Reflecting back, I’m happy to see how far I’ve come. I no longer feel wrong for liking unpopular things. And because I accept myself I’m able to encourage others to explore their passions, too. I’ve learned that expressing myself is worth the discomfort it sometimes causes.
But I’m aware of ways in which I still hold myself back. For example, it’s rare that I’ll talk about something I like without also making a self-deprecating comment. I’ll say something like “I did an amazing Sudoku today… haha, I’m such a nerd!”
I find it difficult to imagine removing the joke, and saying, earnestly, “I did an amazing Sudoku today”. Even the thought makes me feel vulnerable.
It’s clear where this comes from. Years of being reflexively defensive have become a habit, and years of being more self-accepting haven’t completely undone it.
This sort of self-deprecation remains widespread. Since I started thinking about this, I’ve noticed friends and coworkers constantly joking about “nerding out” and making similar comments whenever they enjoy something about their jobs or learn something new. As a multipod, I’ve been told many times that it’s weird to be super interested in things, but I suppose it’s nice to realize that I’m far from alone in this.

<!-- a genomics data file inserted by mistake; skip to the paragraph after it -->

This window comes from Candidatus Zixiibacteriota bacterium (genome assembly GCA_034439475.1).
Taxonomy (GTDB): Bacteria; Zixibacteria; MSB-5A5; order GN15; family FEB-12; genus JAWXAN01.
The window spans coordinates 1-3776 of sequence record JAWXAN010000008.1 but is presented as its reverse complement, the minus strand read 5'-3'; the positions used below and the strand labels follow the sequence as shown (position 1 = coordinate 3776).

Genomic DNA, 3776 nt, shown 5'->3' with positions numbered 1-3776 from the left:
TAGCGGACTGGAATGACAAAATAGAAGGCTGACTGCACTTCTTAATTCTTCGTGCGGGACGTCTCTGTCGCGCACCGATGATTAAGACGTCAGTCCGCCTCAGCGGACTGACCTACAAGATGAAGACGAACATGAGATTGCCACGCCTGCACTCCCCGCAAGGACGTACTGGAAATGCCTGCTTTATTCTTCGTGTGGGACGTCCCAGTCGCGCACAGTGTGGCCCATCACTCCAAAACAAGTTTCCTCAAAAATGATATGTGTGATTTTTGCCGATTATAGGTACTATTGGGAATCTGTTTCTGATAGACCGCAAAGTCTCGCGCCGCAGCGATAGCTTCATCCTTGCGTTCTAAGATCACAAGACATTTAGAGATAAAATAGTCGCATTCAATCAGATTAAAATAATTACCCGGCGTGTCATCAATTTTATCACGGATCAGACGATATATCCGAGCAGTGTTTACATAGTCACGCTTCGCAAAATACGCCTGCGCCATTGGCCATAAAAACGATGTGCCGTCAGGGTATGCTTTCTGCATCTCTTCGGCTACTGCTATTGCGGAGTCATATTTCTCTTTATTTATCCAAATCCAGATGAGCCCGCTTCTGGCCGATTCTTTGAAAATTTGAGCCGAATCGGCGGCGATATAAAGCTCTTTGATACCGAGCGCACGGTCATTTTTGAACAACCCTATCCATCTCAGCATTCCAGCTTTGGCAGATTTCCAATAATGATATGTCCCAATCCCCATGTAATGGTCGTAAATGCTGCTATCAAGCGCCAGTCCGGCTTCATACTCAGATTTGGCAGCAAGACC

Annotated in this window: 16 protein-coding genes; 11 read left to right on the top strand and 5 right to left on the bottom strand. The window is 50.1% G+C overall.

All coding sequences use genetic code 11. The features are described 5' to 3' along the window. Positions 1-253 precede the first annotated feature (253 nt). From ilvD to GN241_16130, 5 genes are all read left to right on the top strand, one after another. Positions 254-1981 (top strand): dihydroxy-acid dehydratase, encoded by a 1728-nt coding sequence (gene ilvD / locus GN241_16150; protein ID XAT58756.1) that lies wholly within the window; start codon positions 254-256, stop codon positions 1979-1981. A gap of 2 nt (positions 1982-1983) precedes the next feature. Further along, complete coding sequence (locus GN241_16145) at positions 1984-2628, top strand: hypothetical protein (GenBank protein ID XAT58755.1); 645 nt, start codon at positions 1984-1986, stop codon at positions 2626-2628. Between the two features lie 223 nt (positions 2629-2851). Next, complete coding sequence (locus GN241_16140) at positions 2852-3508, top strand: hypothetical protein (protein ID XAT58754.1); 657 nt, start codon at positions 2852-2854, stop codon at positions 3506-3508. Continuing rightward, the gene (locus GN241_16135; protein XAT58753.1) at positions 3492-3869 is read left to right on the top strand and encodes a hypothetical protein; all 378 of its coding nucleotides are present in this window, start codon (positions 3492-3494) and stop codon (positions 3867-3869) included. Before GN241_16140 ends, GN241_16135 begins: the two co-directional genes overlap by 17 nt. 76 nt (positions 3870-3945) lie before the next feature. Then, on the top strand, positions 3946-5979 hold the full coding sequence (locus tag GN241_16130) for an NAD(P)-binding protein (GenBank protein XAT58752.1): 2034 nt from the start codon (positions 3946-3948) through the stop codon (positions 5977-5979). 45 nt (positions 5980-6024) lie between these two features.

Self-deprecation can be useful… sometimes.
Is my self-deprecation a problem, though? Part of me imagines that it is, that I ought to live more freely, without ever feeling the need to qualify myself or to be preemptively defensive.
But I think this is only a problem when I’m policing my own feelings. In other words, there’s no purpose to self-deprecating just for the benefit of my inner critic. Sometimes I’m just being negative about myself because I’ve internalized past criticism, which reinforces the belief that I ought to feel bad about liking things.
In contrast, and perhaps surprisingly, I think it’s fine to self-deprecate for others. It’s called self-deprecating humor for a reason: it’s funny! After all, I first developed this defensive habit because I learned that people like me more when I self-deprecate. I still want people to like me, so I still self-deprecate from time to time! So, rather than labeling this as a problem, perhaps I can view it as a skill that I’ve learned that still can help me to fit in when required.
You could argue that this shouldn’t be necessary, that we ought to build a world where everybody can celebrate their own unique interests. And I agree – I’d love to live in that world. I do my best to encourage others to embrace and enjoy their own uniqueness. Perhaps my self-deprecating comments are acting as tiny brakes on that world, still hinting that it’s somehow wrong to like unpopular things.
But I think it’s okay to make the occasional self-deprecating joke in order to fit into an as-yet imperfect world, as long as the joke is built on a foundation of self-acceptance.
It’s clear I still have a ways to go with self-acceptance, but also that I’ve come a long way. Let’s have a party to celebrate. I promise not to bin the invitation.
Have you ever felt ashamed of being enthusiastic about something you like? How have you learned to deal with it? Share your stories and thoughts with the community in the comments.